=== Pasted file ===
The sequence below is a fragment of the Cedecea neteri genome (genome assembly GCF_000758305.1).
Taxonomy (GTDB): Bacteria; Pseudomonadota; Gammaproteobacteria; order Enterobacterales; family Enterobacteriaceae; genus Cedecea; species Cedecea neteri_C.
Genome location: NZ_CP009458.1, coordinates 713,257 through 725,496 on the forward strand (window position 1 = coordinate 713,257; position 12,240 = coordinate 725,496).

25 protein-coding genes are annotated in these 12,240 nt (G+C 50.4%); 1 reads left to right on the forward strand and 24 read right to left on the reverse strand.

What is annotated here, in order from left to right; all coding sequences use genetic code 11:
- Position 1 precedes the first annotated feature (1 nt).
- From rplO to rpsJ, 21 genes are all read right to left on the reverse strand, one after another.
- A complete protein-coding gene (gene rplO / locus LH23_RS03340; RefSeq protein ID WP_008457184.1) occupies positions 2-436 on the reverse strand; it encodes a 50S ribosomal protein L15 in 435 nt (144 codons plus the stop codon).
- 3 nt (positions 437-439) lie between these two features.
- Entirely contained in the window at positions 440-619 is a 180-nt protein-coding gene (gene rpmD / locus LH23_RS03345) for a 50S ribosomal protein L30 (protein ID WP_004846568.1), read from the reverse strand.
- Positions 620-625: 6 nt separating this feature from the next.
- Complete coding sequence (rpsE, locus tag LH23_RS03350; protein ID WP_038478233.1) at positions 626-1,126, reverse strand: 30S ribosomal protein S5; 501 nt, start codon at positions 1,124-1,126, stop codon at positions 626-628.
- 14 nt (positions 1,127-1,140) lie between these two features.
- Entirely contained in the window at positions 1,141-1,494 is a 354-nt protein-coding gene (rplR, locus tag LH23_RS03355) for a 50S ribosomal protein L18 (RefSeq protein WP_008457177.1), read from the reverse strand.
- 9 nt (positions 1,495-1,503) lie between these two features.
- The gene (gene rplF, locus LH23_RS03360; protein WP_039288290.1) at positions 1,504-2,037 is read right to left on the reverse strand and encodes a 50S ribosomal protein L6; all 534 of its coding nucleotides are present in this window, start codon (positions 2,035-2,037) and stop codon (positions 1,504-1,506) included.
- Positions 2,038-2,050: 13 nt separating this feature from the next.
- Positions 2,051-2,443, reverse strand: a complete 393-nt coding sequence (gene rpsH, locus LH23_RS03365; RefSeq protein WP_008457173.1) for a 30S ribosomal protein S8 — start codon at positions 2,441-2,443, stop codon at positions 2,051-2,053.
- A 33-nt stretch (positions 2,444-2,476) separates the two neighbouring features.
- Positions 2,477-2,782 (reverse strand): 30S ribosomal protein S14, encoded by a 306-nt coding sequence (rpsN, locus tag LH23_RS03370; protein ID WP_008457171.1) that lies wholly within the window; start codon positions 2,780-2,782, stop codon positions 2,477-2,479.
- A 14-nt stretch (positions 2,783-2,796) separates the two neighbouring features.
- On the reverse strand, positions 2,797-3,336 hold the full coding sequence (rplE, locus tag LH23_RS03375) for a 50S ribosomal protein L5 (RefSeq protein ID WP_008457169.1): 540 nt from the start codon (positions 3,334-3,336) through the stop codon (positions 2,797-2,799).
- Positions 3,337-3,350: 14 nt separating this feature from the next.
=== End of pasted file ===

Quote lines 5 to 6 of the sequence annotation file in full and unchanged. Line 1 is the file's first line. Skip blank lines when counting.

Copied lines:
What is annotated here, in order from left to right; all coding sequences use genetic code 11:
- Position 1 precedes the first annotated feature (1 nt).